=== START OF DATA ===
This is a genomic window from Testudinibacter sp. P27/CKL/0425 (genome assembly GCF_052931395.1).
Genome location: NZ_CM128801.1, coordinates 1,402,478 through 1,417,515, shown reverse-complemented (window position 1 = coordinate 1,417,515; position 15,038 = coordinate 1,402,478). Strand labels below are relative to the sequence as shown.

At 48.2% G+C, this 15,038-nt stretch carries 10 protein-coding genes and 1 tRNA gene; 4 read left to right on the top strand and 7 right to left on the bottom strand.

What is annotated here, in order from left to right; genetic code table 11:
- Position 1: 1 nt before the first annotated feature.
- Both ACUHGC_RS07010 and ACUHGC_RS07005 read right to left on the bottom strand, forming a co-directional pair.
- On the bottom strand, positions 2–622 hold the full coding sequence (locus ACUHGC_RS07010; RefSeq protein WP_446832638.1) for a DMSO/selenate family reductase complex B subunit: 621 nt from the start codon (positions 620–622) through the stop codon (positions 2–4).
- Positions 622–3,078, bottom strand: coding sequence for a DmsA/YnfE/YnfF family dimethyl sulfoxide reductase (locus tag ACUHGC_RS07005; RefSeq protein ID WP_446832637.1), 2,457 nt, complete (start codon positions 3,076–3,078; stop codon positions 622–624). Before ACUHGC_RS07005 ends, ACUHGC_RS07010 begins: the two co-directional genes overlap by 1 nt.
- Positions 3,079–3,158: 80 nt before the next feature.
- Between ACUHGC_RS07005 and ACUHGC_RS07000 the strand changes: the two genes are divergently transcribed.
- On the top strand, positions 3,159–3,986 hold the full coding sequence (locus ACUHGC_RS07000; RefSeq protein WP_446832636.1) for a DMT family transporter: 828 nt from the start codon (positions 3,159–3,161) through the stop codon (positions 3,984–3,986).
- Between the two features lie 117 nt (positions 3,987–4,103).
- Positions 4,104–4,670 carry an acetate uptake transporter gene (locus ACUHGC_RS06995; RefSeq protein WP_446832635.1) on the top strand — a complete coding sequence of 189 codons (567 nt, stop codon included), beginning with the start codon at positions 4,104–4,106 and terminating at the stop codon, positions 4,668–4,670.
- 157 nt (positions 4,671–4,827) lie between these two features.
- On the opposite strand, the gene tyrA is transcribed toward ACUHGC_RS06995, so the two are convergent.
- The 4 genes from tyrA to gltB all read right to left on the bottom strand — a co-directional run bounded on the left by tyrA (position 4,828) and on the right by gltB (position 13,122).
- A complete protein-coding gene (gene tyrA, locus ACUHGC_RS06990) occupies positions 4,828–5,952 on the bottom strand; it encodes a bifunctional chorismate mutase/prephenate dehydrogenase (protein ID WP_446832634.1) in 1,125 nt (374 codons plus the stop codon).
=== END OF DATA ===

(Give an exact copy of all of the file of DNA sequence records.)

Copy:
This is a genomic window from Testudinibacter sp. P27/CKL/0425 (genome assembly GCF_052931395.1).
Genome location: NZ_CM128801.1, coordinates 1,402,478 through 1,417,515, shown reverse-complemented (window position 1 = coordinate 1,417,515; position 15,038 = coordinate 1,402,478). Strand labels below are relative to the sequence as shown.

At 48.2% G+C, this 15,038-nt stretch carries 10 protein-coding genes and 1 tRNA gene; 4 read left to right on the top strand and 7 right to left on the bottom strand.

What is annotated here, in order from left to right; genetic code table 11:
- Position 1: 1 nt before the first annotated feature.
- Both ACUHGC_RS07010 and ACUHGC_RS07005 read right to left on the bottom strand, forming a co-directional pair.
- On the bottom strand, positions 2–622 hold the full coding sequence (locus ACUHGC_RS07010; RefSeq protein WP_446832638.1) for a DMSO/selenate family reductase complex B subunit: 621 nt from the start codon (positions 620–622) through the stop codon (positions 2–4).
- Positions 622–3,078, bottom strand: coding sequence for a DmsA/YnfE/YnfF family dimethyl sulfoxide reductase (locus tag ACUHGC_RS07005; RefSeq protein ID WP_446832637.1), 2,457 nt, complete (start codon positions 3,076–3,078; stop codon positions 622–624). Before ACUHGC_RS07005 ends, ACUHGC_RS07010 begins: the two co-directional genes overlap by 1 nt.
- Positions 3,079–3,158: 80 nt before the next feature.
- Between ACUHGC_RS07005 and ACUHGC_RS07000 the strand changes: the two genes are divergently transcribed.
- On the top strand, positions 3,159–3,986 hold the full coding sequence (locus ACUHGC_RS07000; RefSeq protein WP_446832636.1) for a DMT family transporter: 828 nt from the start codon (positions 3,159–3,161) through the stop codon (positions 3,984–3,986).
- Between the two features lie 117 nt (positions 3,987–4,103).
- Positions 4,104–4,670 carry an acetate uptake transporter gene (locus ACUHGC_RS06995; RefSeq protein WP_446832635.1) on the top strand — a complete coding sequence of 189 codons (567 nt, stop codon included), beginning with the start codon at positions 4,104–4,106 and terminating at the stop codon, positions 4,668–4,670.
- 157 nt (positions 4,671–4,827) lie between these two features.
- On the opposite strand, the gene tyrA is transcribed toward ACUHGC_RS06995, so the two are convergent.
- The 4 genes from tyrA to gltB all read right to left on the bottom strand — a co-directional run bounded on the left by tyrA (position 4,828) and on the right by gltB (position 13,122).
- A complete protein-coding gene (gene tyrA, locus ACUHGC_RS06990) occupies positions 4,828–5,952 on the bottom strand; it encodes a bifunctional chorismate mutase/prephenate dehydrogenase (protein ID WP_446832634.1) in 1,125 nt (374 codons plus the stop codon).